[Steve] Speaking of pairing FU’s with acute:chronic workload, I know that you’ve outlined how coaches and players can establish their own FU’s (check this document) but how can someone integrate them into their own workload monitoring? Or is that a project that you’re actively working on and it’s still a secrets  

[Mike] Using FUs alongside your traditional metrics, is a great way to compare workloads between your players. For example, the Josh Hader example. Let’s say you have two pitchers going into your team’s Tournament, and both have thrown the same number of innings – though one has been appearing on back to back days more frequently. Despite similarities in workload from an innings and pitches perspective, you can see which pitcher has had a higher workload. The same works for checking to see how efficient a pitcher is. Perhaps two pitchers have thrown 30 innings, but one has a 15% higher Fatigue Unit workload than the other – this pitcher needs to be come more effective in the number of pitches they throw per inning to reduce their own workload. 

While the excel sheet works great for now, we’re always looking at new ways to make it safer for pitchers, and easier for their coaches and parents to monitor their workload. We’ll keep working on new tools through the BDG, and everyone will know when they’re coming out!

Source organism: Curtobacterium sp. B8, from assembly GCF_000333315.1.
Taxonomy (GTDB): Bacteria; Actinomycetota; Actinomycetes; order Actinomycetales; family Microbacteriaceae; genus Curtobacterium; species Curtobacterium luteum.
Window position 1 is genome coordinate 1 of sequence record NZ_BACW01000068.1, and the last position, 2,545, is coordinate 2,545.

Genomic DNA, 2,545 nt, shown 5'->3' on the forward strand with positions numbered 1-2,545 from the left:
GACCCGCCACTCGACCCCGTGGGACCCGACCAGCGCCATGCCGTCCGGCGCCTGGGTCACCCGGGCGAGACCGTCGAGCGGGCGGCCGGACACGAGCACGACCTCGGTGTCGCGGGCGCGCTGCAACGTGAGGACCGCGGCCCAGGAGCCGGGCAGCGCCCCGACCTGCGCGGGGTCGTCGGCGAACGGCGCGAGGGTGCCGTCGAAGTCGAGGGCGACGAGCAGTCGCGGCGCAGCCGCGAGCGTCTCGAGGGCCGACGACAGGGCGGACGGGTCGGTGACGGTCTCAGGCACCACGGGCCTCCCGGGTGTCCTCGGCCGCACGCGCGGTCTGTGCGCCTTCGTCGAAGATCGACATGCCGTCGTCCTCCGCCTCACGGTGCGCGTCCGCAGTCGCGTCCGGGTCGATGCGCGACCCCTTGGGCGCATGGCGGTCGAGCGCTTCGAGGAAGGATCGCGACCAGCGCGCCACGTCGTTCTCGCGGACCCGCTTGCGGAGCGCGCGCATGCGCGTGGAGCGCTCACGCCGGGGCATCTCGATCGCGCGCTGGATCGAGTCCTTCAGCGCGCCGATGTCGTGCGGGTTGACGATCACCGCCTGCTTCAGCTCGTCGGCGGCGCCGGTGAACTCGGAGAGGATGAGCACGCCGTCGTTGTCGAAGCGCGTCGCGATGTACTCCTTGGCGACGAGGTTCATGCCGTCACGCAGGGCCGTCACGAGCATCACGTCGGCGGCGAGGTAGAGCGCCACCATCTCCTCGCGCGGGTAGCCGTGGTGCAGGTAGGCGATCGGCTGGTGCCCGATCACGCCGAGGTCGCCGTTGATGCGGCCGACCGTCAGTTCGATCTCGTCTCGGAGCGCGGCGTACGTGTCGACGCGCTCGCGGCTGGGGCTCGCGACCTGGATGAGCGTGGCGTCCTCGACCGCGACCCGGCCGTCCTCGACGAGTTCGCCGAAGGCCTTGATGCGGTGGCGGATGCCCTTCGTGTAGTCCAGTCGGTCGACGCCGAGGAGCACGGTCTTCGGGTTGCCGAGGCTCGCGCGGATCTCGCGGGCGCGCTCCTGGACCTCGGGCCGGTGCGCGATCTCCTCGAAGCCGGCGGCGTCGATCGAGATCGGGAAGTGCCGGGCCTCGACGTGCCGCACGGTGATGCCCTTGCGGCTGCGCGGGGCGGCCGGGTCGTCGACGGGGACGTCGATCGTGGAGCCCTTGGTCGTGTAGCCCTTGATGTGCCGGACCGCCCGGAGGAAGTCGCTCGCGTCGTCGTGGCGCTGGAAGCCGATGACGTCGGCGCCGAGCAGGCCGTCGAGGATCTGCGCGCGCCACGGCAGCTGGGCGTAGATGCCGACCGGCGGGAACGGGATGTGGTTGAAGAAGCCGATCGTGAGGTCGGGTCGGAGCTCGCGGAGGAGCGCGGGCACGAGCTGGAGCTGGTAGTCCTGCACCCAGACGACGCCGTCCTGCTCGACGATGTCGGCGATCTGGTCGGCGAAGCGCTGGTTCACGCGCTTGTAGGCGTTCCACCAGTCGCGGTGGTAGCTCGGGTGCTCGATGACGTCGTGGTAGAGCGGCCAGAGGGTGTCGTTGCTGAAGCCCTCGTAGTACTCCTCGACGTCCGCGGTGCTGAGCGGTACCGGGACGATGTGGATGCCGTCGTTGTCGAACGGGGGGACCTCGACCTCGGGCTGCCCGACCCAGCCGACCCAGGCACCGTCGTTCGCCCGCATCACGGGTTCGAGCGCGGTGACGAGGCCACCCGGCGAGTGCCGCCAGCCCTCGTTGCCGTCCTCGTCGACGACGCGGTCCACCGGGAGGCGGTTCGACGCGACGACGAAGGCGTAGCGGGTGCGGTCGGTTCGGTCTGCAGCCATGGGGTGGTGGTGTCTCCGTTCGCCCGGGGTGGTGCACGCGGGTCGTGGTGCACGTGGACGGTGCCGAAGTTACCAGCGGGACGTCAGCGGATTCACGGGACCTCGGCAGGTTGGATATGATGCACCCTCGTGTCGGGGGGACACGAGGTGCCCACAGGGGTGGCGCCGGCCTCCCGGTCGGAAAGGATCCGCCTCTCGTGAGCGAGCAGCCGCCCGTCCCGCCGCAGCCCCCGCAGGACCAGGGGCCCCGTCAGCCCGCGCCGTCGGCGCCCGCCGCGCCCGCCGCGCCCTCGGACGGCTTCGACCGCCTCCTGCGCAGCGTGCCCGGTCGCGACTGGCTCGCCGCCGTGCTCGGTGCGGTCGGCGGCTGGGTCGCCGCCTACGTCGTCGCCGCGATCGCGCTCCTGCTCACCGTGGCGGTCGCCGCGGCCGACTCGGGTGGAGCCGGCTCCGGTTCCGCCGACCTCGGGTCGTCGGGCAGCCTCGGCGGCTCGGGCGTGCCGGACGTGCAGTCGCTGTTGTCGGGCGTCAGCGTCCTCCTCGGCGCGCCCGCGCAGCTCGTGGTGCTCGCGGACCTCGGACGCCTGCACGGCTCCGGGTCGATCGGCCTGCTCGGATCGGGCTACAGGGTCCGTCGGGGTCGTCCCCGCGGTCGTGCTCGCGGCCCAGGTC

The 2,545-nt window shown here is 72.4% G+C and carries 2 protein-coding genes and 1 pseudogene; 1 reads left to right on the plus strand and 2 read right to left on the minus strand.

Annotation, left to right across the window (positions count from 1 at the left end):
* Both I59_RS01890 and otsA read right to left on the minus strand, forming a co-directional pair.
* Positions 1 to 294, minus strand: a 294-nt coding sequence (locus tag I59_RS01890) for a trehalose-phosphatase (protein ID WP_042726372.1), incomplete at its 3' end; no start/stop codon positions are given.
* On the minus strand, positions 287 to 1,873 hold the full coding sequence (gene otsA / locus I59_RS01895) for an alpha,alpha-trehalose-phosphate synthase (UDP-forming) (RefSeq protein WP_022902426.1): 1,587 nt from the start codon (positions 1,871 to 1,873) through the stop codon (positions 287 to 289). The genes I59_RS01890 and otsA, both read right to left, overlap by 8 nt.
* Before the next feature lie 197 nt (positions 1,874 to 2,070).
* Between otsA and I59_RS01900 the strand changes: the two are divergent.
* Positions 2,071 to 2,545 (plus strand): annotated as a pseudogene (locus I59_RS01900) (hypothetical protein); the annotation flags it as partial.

[Steve] To me, utilizing this sort of model in conjunction with appropriate pitch guidelines could really help the youth pitching problem. Hopefully this is something that can be worked into the new Baseball Ontario pitch count guidelines that you’re on the advisory board for. Otherwise, we’ll have to consider cranking out an adjustment to the workload document we currently have running.  

The Baseball Ontario Pitch Guidelines are going to change in 2020 to be much better aligned with contemporary concepts regarding workload management. Dr. Mike Sonne is on the advisory board for the committee addressing these changes.  

I want to side step a little here and get into what I think to be the best article (and idea) that you’ve shared with me – that throwing weighted baseballs may reduce joint rotational stiffness. (The post I’m referring to is called “A Theoretical Concern for Weighted Ball Training and Workload Reductions“. The idea being that by implementing heavier balls into a regular throwing routine, we may first increase co-contraction around the UCL before adapting to the stimulus and then reducing co-contraction / stiffness and leaving the UCL vulnerable.  I’ll let you get into it.